By Olivia Judson
1 In 1905, two brothers, Alfred and Albert Stratton, were found guilty of murdering a shopkeeper and his wife in Deptford, a town outside London. The evidence? A thumbprint at the scene of the crime. The brothers were hanged.
2 The Stratton trial was the first time in Western jurisprudence that fingerprint evidence had been presented in a murder case. As such, it was a triumph for Charles Darwin's cousin Francis Galton. Galton had spent years collecting fingerprints, studying and classifying their patterns of loops, arches, and whorls. It was he who had not just speculated, but demonstrated that fingerprints are a reliable way of telling one person from another, and persuaded the police that they could be used to solve crimes.
3 Up to that point, fingerprints had been used not as a means to identify criminals, but as a way for you to prove that you were you and not someone else. The ancient Babylonians sometimes impressed fingerprints on clay tablets that recorded business transactions, and centuries ago the Chinese made use of thumbprints on clay seals. In India in the nineteenth century, a fingerprint took the place of a signature for people who were illiterate and could not, therefore, sign their names. The first use of fingerprints by "officialdom" didn't come until the 1860s, when William Herschel, a magistrate for the British colonial administration in India, realized that fingerprints could be used as a means of identification when people came to collect their pensions. The person collecting the pension would give a print, which would be compared to a print on file; in that way, fingerprints could be used to prevent identity fraud.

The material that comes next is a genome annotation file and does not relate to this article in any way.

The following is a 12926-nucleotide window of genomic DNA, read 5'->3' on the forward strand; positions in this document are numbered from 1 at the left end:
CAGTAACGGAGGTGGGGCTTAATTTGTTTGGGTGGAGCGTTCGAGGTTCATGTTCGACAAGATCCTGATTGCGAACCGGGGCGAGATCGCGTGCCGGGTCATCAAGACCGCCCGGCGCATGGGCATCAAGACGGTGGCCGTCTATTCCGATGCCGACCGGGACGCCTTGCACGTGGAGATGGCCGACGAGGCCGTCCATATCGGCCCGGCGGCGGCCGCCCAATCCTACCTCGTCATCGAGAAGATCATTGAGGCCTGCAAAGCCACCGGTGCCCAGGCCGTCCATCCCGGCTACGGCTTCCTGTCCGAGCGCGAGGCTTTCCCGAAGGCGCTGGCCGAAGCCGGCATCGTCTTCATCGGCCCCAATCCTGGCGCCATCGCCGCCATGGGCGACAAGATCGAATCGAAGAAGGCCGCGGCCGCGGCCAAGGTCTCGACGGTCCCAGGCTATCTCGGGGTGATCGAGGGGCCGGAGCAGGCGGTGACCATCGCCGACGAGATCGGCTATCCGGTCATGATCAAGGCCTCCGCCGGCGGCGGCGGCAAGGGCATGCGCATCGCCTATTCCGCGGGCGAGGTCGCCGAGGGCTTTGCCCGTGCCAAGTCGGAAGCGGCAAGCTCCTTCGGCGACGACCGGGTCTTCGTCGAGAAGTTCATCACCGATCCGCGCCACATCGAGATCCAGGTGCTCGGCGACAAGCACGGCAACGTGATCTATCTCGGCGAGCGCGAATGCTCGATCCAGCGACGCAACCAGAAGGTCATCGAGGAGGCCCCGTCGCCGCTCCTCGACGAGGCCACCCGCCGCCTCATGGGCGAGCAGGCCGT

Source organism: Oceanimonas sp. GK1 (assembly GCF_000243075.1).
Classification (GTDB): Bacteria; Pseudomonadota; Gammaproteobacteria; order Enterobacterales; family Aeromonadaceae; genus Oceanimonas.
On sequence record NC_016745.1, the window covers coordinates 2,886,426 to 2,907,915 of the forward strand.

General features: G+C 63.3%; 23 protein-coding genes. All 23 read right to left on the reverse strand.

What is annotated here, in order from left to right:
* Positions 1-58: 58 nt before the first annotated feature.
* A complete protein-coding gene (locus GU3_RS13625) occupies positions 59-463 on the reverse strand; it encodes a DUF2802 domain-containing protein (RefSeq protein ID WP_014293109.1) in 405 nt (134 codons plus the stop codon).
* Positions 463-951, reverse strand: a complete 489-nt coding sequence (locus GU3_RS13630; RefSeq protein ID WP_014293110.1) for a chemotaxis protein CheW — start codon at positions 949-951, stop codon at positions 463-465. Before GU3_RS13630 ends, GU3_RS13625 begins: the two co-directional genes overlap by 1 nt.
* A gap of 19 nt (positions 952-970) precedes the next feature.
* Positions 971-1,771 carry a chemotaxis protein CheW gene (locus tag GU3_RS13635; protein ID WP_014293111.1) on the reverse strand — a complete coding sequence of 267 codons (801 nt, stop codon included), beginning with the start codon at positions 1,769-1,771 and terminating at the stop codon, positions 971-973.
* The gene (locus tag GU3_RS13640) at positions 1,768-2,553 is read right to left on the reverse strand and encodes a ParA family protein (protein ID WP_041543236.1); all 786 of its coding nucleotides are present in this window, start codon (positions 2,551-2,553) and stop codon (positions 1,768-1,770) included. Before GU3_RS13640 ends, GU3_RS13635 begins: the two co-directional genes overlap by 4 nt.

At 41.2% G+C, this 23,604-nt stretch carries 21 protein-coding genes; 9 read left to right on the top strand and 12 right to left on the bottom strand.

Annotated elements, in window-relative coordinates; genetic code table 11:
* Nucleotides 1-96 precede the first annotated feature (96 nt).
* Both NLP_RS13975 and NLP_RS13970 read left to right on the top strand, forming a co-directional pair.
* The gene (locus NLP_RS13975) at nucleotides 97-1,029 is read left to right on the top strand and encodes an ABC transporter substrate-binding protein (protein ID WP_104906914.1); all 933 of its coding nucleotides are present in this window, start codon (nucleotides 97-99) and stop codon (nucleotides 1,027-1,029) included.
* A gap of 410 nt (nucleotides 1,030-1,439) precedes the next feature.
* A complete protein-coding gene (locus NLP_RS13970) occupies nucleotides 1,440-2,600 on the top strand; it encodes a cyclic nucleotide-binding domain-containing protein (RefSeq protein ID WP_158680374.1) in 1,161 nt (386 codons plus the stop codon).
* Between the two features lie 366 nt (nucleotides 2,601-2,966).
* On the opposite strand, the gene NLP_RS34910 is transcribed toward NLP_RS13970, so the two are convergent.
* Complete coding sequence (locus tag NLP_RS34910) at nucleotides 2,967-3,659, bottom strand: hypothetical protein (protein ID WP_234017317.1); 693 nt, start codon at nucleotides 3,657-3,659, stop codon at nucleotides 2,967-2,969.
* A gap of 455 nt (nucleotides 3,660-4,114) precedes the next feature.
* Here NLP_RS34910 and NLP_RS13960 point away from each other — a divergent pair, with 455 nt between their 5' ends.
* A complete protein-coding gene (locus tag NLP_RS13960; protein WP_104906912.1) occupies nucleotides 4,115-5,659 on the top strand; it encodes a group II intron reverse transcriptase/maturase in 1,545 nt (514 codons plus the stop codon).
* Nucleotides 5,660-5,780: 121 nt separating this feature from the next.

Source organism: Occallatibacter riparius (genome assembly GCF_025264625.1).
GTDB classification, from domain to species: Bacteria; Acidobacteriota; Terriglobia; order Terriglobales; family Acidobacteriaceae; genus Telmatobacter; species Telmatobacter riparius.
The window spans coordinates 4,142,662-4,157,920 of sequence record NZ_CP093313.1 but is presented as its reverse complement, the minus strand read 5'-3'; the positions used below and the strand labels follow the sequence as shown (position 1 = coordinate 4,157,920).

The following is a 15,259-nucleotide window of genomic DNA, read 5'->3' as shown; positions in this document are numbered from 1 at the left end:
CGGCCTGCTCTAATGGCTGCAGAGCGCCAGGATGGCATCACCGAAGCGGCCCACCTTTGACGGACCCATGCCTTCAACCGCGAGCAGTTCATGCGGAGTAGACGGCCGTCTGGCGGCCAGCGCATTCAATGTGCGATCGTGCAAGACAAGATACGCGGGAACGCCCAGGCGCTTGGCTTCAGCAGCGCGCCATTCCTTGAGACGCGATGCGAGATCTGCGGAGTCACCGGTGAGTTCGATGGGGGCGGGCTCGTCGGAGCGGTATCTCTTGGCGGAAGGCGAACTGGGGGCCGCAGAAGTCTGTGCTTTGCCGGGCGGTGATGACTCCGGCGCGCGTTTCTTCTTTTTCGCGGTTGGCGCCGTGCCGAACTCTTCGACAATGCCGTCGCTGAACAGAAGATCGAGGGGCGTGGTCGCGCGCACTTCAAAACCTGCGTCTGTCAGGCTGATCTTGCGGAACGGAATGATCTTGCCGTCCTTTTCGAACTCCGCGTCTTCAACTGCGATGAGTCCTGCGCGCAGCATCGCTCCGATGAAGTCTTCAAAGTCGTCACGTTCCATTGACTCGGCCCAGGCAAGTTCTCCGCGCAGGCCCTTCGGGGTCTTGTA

4 In instituting this, Herschel made the assumption that individuals have unique fingerprints; the fact that it was actually so remained to be proved. That proof was provided by Galton, who demonstrated statistically that the odds of two people having the same fingerprints are vanishingly remote. He also – using prints sent to him by Herschel – confirmed Herschel's observation that fingerprints do not change with age, a crucial feature if they were to be a reliable form of identification. And Galton began to develop a method for cataloging fingerprints, so that police could file fingerprints by type and quickly compare any two sets. (A full-fledged cataloging system, based on Galton's, was subsequently developed by Edward Richard Henry, who had served as inspector general of police in Bengal; the fingerprint classification system came to be known as the "Henry System.") In short, Galton laid the groundwork for the police to begin to build a usable fingerprint database.
NATURAL HISTORY – December 2008/January 2009
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